Tuesday, June 30, 2009

Rational Environmentalism

Suppose you really, really care about climate change. You think that global warming is the absolute biggest game changer in the world, one that will cause absolutely horrible damage throughout the world. Florida and Bangladesh will disappear under the seas, Arizona will erupt into flames, Chicago will become livable--Al Gore kind of stuff. What do you do?

You should favor a crash program to build as many nuclear plants as technically feasible to replace all natural gas/coal plants. Then you mandate that all cars be electric, and hook them up to the grid. It looks like that the vast majority of greenhouse gases in the US come from electricity generation or transportation, so at a stroke you could virtually make the entire country emissions-free.

Remember, all you care about is climate change. You know wind and solar can't scale up in time, and electric cars hooked up to coal plants just shift emissions elsewhere. Sure, nuclear waste is an issue, but it pales in comparison as a problem to Africa self-detonating.

This isn't pie-in-the sky--France did it in the 70s, with 70s technology. Today, they don't any fossil fuels for electricity. They didn't even care about the greenhouse gas angle--they just wanted cheap power and energy independence.

With the advances in nuclear power since then, it's even easier to get cheap, clean power for the entire country. Why doesn't anyone talk about that? Why do we keep looking at futuristic technologies that are too expensive or difficult to scale up? Why does energy have become an issue over guilt, rather than a place where we take the most cost-efficient solution and apply it everywhere?

In fact, environmentalists--the people who should be caring about global warming--have been the biggest roadblocks to this happening. This is a perfect example of letting the perfect be an enemy of the good--letting good, safe, clean technology become overlooked because "better" technologies exist. It's also a perfect example of an interest group trying its hardest to work against their own interests.

Environmentalism has always been a torn movement, divided between the sentimentalists (Emerson and company) and the more pragmatic (Teddy Roosevelt). Someday, I hope the latter crowd win and we get hyper-rational, capitalist environmentalists. People who don't just care about the environment for the sake of caring about things, but are actually driven to see improvements. They'll start venture funds, lobby to build nuclear plants, and pore over data. You'll have climate investors demand to see a return on their investment. The environment is too important a cause to be defended by environmentalists. If the Gordon Gekkos and Goldman Sachs of the world decided to care about the environment, you would see improvement very quickly.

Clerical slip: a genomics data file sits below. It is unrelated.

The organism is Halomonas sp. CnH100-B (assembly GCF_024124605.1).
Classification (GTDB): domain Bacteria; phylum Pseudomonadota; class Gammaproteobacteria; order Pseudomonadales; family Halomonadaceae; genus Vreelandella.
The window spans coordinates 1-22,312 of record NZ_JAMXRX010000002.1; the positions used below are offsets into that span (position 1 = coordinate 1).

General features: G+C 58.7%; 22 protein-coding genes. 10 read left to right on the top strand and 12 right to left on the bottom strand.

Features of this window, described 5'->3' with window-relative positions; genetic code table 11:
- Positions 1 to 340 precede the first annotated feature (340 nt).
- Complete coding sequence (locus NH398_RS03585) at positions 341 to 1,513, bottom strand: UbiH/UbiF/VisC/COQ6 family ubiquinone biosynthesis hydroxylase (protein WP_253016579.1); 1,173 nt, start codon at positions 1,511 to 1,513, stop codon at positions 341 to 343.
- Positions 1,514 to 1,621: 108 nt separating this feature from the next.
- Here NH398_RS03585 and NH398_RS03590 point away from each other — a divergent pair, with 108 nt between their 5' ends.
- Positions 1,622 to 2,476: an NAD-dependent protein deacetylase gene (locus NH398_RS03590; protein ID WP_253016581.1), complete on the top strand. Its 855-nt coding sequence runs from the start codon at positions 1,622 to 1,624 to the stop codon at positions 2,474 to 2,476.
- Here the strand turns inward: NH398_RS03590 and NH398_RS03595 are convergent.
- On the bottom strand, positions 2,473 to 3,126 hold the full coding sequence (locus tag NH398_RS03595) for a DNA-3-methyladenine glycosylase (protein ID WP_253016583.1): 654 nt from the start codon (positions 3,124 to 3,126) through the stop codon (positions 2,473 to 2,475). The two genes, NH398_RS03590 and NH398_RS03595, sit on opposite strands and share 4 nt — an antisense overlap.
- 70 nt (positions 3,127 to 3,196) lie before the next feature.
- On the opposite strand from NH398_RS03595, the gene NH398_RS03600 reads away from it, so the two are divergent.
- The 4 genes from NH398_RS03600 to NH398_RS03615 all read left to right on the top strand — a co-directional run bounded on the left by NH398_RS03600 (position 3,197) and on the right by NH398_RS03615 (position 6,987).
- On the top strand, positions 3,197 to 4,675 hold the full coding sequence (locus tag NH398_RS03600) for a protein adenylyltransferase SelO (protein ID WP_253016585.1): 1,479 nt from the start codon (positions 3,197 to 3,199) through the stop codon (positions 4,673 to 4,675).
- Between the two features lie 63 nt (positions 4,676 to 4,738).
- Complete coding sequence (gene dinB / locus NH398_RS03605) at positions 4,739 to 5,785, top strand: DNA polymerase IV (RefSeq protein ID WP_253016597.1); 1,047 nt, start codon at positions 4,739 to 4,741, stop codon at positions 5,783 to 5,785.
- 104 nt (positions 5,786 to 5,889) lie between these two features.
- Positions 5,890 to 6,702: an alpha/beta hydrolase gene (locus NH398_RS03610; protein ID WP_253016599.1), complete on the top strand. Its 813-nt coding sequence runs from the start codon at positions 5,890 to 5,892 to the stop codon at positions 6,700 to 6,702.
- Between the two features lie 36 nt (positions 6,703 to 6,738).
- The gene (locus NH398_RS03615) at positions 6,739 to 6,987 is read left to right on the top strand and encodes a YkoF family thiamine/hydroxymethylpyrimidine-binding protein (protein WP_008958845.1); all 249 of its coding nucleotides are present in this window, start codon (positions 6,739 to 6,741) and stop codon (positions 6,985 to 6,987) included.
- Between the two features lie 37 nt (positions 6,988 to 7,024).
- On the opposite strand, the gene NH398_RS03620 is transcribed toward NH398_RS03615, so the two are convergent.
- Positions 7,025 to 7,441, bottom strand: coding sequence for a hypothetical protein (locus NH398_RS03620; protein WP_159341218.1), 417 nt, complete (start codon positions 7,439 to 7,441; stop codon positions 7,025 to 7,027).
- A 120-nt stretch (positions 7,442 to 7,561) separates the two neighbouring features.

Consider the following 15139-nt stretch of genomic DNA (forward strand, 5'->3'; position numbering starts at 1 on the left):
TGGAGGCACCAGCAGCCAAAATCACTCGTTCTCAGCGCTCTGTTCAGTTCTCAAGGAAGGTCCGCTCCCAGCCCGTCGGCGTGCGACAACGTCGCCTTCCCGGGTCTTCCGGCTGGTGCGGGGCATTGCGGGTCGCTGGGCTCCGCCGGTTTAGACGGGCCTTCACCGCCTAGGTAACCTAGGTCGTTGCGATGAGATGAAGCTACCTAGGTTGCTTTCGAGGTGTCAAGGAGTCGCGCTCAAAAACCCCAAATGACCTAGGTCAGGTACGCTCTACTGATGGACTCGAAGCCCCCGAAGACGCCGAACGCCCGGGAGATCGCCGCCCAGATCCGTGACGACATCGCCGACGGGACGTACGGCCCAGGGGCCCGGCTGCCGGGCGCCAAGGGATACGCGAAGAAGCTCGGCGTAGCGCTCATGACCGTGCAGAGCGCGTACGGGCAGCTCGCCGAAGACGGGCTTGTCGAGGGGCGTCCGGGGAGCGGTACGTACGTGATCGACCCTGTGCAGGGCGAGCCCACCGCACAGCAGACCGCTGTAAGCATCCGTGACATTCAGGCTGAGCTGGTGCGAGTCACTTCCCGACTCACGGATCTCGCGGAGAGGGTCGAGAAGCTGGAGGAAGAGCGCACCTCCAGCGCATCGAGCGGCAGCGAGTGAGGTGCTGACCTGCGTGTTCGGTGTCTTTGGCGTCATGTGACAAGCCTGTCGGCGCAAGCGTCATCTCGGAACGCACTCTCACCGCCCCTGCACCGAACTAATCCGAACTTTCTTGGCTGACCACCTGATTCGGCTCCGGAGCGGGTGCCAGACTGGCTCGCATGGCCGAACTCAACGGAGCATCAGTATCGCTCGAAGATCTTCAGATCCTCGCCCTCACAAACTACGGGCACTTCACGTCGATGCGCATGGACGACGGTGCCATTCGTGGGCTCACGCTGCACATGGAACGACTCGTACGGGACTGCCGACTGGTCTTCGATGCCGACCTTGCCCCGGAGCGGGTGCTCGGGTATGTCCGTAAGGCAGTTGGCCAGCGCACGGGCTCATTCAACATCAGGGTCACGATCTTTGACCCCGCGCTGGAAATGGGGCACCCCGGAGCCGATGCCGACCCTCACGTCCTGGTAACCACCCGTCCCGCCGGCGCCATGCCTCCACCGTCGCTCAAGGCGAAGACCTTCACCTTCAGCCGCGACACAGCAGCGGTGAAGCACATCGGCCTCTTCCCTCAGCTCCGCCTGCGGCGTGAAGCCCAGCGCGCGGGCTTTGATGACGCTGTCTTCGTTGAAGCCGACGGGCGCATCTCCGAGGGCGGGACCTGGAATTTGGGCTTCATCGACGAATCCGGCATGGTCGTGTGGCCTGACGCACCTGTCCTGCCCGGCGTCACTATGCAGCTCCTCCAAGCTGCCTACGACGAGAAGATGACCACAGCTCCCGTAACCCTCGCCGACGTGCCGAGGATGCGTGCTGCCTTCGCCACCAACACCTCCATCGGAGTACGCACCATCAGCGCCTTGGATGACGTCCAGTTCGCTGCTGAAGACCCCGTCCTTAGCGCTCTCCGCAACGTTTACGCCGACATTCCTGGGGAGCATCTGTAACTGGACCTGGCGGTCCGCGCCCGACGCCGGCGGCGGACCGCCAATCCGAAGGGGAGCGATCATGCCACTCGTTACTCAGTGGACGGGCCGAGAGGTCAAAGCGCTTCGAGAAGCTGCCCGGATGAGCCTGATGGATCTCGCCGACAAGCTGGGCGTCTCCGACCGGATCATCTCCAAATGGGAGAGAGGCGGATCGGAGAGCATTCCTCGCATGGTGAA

This would make for a great political platform too, which could unite business interest (cheap energy) as well people who care about the environment, but don't buy into Greenpeace. It's a no-go area for the Democrats (because of Harry Reid, among other reasons), but some Republicans are talking about it (Mitch Daniels?). China and India realize that nuclear offers a great way to generate cheap, clean, energy and are rapidly building more. Assisting countries like that to make more nuclear power, and then turning all power at home into nuclear, is the only way to seriously cut down greenhouse gasses while keeping energy cheap. That makes for an amazing political platform--but you'll have to plow through the environmentalists first.

1 comment:

Brian said...

Interesting Post. I definitely agree with you that most enviromentalists are more concerned with following the dogma and axioms of the movements originators then with improving the condition of the planet. I've also recently heated up to the potential of nuclear energy to bridge the gap from now until we can develop wind a solar and phase them in over the next 30-50 years. Obviously given what has happened in Japan nuclear energy will most likely be completely removed from the discussion and roll backs and closing of current plants will likely be the publics cry. But i really hope that we will let scientists and experts monitor what happened, decipher what the long term effects are, and dispassionately evaluate the long term safety issues of this technology. Unfortunately what happened at three mile island (catastrophe was more or less averted) is probably a better guage as to what will happen now.